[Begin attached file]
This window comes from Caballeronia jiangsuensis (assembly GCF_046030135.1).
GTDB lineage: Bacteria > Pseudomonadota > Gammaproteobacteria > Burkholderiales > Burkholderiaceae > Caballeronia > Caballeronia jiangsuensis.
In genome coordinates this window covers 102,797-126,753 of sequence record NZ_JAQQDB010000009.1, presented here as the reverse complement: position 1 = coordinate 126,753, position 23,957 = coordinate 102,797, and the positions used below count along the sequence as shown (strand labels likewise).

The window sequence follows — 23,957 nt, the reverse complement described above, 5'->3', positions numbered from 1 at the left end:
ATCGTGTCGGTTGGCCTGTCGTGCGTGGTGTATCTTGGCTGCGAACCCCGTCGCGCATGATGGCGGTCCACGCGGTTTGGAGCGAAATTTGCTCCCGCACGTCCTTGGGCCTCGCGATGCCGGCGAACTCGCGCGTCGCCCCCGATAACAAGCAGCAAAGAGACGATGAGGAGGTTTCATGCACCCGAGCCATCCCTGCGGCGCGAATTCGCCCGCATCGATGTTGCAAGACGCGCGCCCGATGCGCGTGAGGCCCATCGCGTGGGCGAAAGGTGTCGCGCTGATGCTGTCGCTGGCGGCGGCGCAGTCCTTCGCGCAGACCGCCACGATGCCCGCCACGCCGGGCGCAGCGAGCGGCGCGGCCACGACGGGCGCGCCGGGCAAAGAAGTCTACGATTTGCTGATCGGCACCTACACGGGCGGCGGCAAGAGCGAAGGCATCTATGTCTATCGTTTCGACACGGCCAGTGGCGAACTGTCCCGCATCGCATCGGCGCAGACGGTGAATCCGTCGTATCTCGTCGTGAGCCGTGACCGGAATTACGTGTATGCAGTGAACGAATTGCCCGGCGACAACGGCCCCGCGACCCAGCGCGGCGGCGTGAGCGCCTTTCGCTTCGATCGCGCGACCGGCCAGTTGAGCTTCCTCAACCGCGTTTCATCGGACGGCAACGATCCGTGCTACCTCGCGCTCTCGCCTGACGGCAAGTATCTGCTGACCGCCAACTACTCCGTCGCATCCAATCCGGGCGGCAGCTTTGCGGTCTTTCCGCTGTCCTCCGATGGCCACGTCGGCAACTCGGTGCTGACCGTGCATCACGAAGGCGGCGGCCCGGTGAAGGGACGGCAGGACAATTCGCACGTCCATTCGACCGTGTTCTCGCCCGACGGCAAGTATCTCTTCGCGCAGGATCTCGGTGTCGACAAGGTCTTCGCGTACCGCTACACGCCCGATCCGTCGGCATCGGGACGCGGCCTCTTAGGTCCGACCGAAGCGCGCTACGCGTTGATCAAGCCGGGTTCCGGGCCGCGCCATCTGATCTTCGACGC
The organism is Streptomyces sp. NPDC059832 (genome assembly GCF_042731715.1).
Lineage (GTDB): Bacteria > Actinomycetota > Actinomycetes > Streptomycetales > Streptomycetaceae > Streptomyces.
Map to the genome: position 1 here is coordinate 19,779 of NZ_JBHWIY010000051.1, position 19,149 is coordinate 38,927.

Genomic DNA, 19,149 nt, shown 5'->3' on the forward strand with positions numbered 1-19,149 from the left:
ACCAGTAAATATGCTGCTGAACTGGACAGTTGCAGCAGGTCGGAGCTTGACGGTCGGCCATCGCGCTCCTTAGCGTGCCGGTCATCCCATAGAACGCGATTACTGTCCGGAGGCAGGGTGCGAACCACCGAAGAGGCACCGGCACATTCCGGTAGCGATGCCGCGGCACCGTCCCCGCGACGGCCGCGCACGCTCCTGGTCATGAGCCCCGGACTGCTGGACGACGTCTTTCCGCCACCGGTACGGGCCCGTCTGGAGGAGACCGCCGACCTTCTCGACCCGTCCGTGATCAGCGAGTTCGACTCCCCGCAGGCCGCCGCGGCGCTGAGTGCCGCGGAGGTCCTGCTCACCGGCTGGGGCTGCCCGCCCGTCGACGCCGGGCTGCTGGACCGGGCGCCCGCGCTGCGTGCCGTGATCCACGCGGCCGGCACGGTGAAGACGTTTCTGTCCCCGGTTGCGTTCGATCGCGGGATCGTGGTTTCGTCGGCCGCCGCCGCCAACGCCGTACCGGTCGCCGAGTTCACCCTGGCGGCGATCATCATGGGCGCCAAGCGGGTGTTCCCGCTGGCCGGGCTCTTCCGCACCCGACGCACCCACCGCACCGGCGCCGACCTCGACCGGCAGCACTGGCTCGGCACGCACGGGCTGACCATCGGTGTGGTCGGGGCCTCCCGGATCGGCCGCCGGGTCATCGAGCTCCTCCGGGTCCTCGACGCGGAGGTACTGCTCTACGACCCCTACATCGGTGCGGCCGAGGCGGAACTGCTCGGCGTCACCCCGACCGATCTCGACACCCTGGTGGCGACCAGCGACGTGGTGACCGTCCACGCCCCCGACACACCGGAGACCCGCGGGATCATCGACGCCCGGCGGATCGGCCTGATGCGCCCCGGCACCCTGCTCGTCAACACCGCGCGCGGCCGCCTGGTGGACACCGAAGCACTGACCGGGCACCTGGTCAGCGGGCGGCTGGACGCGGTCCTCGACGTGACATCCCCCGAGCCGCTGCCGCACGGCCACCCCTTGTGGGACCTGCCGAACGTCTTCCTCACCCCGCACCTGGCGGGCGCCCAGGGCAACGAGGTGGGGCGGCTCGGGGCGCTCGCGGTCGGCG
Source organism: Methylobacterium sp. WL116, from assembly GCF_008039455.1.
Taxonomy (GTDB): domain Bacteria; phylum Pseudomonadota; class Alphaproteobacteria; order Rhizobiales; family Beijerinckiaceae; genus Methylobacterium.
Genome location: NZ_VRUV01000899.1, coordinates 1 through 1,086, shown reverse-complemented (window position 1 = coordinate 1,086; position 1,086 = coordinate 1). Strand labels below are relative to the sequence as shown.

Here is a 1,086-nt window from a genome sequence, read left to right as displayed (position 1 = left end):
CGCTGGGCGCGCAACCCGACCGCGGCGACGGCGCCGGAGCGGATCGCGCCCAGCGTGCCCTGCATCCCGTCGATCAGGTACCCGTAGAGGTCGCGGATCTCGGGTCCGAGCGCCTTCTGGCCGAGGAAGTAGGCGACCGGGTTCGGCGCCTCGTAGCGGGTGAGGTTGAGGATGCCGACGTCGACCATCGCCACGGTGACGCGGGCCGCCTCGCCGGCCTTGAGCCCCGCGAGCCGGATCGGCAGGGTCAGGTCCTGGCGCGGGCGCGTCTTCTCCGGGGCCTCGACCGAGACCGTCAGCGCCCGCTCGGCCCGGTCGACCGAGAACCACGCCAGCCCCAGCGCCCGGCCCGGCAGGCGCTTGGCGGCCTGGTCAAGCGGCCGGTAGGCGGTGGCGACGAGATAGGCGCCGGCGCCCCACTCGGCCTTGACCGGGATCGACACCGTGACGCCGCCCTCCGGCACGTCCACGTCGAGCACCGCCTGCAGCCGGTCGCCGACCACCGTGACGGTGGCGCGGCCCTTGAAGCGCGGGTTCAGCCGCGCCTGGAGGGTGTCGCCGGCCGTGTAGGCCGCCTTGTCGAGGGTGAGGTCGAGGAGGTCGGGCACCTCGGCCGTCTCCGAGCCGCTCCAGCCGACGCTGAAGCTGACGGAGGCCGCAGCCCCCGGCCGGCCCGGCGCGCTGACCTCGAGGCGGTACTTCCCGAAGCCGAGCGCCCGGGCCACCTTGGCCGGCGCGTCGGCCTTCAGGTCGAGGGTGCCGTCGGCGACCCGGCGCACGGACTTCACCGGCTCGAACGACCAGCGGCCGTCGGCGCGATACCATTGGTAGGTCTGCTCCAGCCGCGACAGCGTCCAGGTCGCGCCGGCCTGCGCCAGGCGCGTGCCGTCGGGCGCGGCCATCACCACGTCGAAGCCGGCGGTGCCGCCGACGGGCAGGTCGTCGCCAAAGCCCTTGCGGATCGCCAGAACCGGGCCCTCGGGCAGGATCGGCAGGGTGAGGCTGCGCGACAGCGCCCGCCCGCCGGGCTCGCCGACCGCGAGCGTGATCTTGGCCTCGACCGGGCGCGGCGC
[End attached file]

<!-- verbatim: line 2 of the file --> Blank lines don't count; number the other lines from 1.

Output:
GTDB lineage: Bacteria > Pseudomonadota > Gammaproteobacteria > Burkholderiales > Burkholderiaceae > Caballeronia > Caballeronia jiangsuensis.